Disney has done it again. For the second time now, the kid-friendly conglomerate has defied the odds and released a movie-licensed Chronicles of Narnia game that almost lives up to the source material, thanks largely to the talents of developer Traveller's Tales (best known for its Lego Star Wars and Indiana Jones games). This summer's Prince Caspian follows in the paw prints of 2006's The Lion, the Witch, and the Wardrobe, giving C.S. Lewis aficionados a lunch-pail action adventure better than the kiddie dreck you were probably expecting. However, in both the Xbox 360 and PlayStation 3 versions of the game, a number of issues still limit the game's appeal to fans of talking animals. These include the game's lack of imagination, as well as a confusing narrative and some oddly murky visuals.
Although the plot is a straightforward recounting of how the Pevensie kids return to Narnia to help Prince Caspian seize his rightful throne from the corrupt King Miraz, not much effort has been put into making sure this tale makes sense. Animated cutscenes and film clips book-end missions in such a haphazard way that it's often hard to figure out what exactly is going on in the game. You'll be lost if you haven't seen the movie or read the book. This is especially true in the beginning where you're dropped straight into some kind of flashback battle and then introduced to the prince just as he hightails it out of Dodge fearful of an assassination attempt. All you can really make heads or tails of here is that Caspian is obviously the good guy because he looks like he just stepped off the cover of Medieval Teen Beat.
Prince Caspian's gameplay is simplistic. Levels focus entirely upon mindless combat and finicky busywork where you pull levers, push buttons, or slap machinery together. You also switch back and forth between characters with special abilities, such as throwing a grappling hook or firing a bow. A second player can also join the action at any time and play through the campaign in co-op mode simply by picking up a controller (there is no support for multiplayer over the net). So you're either hacking and slashing through hordes of eternally respawning enemy knights, or you're looking around for the puzzles that need to be solved to open up the next area or reveal a quest item.
Nothing here is all that tough, though, because the game is geared toward the younger set. Combat is all about mashing buttons and you can wade through foes slaughtering at will, especially with tough characters like Peter and the minotaur or speedy ones like the centaur. Solving puzzles is equally undemanding. You step on a couple of platforms to cause a staircase to rise up out of the ground, pull switches to open up portcullises, smash through a wall by pushing over a statue, or fire an arrow at a far-off target to release a bridge. Essentially, you spend a lot of time performing the same sorts of tasks that you would expect from a traditional action adventure or a 3D platformer.
Prince Caspian doesn't reinvent the wheel, and the six or seven hours of action flow along so swiftly that you never get bogged down, even with a lot of repetitive tasks. Gameplay seems well suited to younger players. The action is not so dumbed down that it would insult their intelligence nor is it so challenging that they might just give up. Some of the platform-style puzzles are even a bit innovative, such as the windy caves where you have to keep torches lit to fend off bats and insects. There are some annoyances here, most notably the way you have to mash buttons to pry open chests and pull levers. But there isn't anything unduly offensive, save perhaps the automated camera that forever turns to face your character head-on. If not for the great 2D minimap in the bottom-right corner of the screen, you'd barely be able to find your way out of some corners.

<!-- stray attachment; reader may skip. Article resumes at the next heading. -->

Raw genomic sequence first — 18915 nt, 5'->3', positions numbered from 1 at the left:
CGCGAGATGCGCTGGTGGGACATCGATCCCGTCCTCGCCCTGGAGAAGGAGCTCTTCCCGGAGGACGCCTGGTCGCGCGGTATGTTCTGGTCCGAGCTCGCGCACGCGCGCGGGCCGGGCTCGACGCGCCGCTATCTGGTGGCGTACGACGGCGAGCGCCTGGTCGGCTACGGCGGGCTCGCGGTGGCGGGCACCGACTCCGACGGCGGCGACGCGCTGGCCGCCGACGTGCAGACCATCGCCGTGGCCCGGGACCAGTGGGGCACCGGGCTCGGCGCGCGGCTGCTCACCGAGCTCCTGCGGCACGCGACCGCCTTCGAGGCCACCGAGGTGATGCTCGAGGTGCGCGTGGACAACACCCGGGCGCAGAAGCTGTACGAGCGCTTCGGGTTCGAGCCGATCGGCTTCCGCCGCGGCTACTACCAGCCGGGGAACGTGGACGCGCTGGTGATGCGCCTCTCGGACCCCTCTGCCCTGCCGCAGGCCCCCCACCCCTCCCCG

Unfortunately, what you can see in the next-gen console versions of Prince Caspian doesn't look all that great. Both the Xbox 360 and PS3 versions of the game are extremely dark, and there is no way to adjust this in the game because the usual gamma tweaking option is MIA. Cutscenes are shadowy, and during gameplay, enemies are often so thoroughly obscured by the gloom that they're invisible until they attack. So if you're looking for visual clarity, stick with the PC edition, which is crystal clear. It's a shame that the game is so murky because the levels take you to all of the key locales in the movie, such as the ruins of Caer Paravel, Miraz's castle, and the battlefield of Beruna. All of the medieval architecture, grassy fields, and ancient ruins are also realized with outstanding attention to detail. Audio effects and music are much more vibrant, at least, with battle sounds and tunes that are vivid and cinematic. Large-scale skirmishes can knock you right off the couch if you've got a good surround-sound system. One surprising drawback is the lack of movie lines during gameplay.
Mediocre is the best word to describe The Chronicles of Narnia: Prince Caspian. It doesn't do anything remarkable, but it's still a reasonably enjoyable way to take C.S. Lewis home.